Attenuated measles vaccine (type)
Whole-agent. Live, avirulent virus that can cause the disease if it mutates back to its virulent state.
Dead Rickettsia Prowazekeii (type of vaccine)
Killed or Inactivated (Whole Agent)
Vibrio cholera toxoid (type of vaccine)
Subunit - inactivated toxin
Hepatitis B antigen produced in yeast cells
Recombinant Vaccine (Subunit)
Purified polysaccharide from Streptococcus Pyogenes (type of vaccine)
Haemophilus influenza polysaccharide bound to diptheria toxoid (type of vaccine)
Conjugated Vaccine (Subunit)
Plasmid containing gene for influenza A protein (type of vaccine)
DNA Vaccine (Subunit) Nucleic Acid
Why are monoclonal antibodies useful? (3 Reasons)
Name two drawbacks.
Advantages: They are:
2. Highly Specific
3. Can be produced in large quantities
1. Currently produced in mice
2. Murine proteins can cause immunological reactions in people
Explain the effects of excess antigen and antibody on the precipitation reaction.
Precipitation only occurs at the optimal ration of antigen/antibody. If there is an excess of one or the other, no visible precipitate will form.
Define the following terms and give an example of how each reaction is used diagnostically:
a. viral hemagglutination
b. hemagglutination inhibition
c. passive agglutination
A. viral hemagglutination - the ability to agglutinate red blood cells without an antigen-antibody reaction (ex. certain viruses that cause mumps, measles, and influenza). This type can be inhibited by antibodies that neutralize the agglutinating virus.
B. Hemagglutination Inhibition - a neutralization test used mostly for the serological typing of viruses. If a person's serum contains antibodies against viruses, the abs will react and neutralize the virus.
C. Passive agglutination - a sensitive method for antibody detection, in which the ab reacts with the soluble antigen adhering to the particles. The particles then agglutinate with one another, similar to the direct agglutination tests.
Explain the ELISA technique.
Direct ELISA detects antigens.
1. Ab is adsorbed to well. 2. Patient samples is added; complimentary antigen binds to ab. 3. Enzyme-linked ab specific for test ag is added and binds to ag, forming sandwich. 4.Enzyme's substrate is added and reaction produces a product that causes a visible color change.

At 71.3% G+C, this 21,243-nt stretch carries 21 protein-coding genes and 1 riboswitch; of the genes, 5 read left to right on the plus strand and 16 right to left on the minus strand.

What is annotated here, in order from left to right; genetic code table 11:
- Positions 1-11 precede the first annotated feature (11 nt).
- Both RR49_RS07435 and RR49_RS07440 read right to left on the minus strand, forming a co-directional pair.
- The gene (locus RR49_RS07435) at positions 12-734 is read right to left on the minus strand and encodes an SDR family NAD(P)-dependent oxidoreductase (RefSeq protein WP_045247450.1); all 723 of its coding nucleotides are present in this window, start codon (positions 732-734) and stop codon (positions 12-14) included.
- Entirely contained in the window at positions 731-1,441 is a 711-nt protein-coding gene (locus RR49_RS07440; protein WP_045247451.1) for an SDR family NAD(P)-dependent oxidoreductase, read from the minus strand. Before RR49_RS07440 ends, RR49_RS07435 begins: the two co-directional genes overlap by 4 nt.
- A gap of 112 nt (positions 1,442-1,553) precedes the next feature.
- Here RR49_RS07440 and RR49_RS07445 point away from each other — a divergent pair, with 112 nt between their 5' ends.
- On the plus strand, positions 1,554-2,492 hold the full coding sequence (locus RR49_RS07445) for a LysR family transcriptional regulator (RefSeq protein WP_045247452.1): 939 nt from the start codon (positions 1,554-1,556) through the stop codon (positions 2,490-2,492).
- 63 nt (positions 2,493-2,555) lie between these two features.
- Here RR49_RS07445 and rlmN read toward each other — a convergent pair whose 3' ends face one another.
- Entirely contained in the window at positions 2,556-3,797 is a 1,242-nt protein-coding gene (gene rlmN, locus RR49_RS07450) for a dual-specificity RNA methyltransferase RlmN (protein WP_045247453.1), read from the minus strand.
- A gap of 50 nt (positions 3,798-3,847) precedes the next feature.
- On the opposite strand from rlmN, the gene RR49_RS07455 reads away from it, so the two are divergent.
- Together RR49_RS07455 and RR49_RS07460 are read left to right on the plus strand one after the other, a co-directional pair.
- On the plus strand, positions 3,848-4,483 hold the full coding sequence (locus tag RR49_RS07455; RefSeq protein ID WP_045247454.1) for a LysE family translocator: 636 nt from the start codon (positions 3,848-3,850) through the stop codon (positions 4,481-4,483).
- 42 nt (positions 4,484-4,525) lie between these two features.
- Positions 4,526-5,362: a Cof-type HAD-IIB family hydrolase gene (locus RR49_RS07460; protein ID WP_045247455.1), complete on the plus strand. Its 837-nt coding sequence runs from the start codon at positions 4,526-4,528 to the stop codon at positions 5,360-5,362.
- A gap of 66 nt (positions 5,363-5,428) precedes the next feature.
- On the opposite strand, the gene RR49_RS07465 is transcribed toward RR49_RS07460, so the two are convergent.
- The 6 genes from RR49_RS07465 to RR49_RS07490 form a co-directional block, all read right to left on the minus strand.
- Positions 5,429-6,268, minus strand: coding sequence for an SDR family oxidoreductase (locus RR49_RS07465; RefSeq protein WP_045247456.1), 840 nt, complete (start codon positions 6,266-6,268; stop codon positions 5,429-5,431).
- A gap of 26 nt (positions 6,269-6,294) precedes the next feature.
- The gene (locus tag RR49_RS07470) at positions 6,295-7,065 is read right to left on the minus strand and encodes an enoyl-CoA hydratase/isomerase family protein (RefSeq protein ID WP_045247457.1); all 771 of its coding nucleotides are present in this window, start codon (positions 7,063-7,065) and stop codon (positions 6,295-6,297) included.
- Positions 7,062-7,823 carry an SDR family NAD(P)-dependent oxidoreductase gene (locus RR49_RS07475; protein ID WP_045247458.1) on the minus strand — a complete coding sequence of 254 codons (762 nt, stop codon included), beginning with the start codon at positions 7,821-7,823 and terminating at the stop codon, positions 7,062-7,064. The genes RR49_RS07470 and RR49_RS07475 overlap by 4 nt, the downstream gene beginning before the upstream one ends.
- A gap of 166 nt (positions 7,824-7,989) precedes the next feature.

Indirect ELISA detects antibodies.
1. Antigen is adsorbed to well. 2. Patient serum is added; complementary ab binds to ag. 3. Enzyme-linked anti-HISG is added and binds to bound ab. 4. Enzyme's substrate is added, and reaction produces a product that causes a visible color change.
What are the problems associated with the use of attenuated whole-agent vaccines?
Attenuated microbes may retain enough virulence to cause disease, especially in immunosuppressed individuals.
Modified viruses may occasionally revert to wild type or mutate to a virulent form.
How are immunological methods used to determine blood type?
Hemagglutination reactions, which involve red blood cell surface antigens and their complementary antibodies, are used routinely in blood typing and in diagnosis of infectious mononucleosis.
What are monoclonal antibodies? How are they produced? Why are they useful?
Ab molecules produced by a single hybridoma clone. They are produced by fusing an immortal cancerous B cell with a noncancerous antibody-secreting B cell. They can be maintained in culture indefinitely and can produce an immense amount of identical antibody.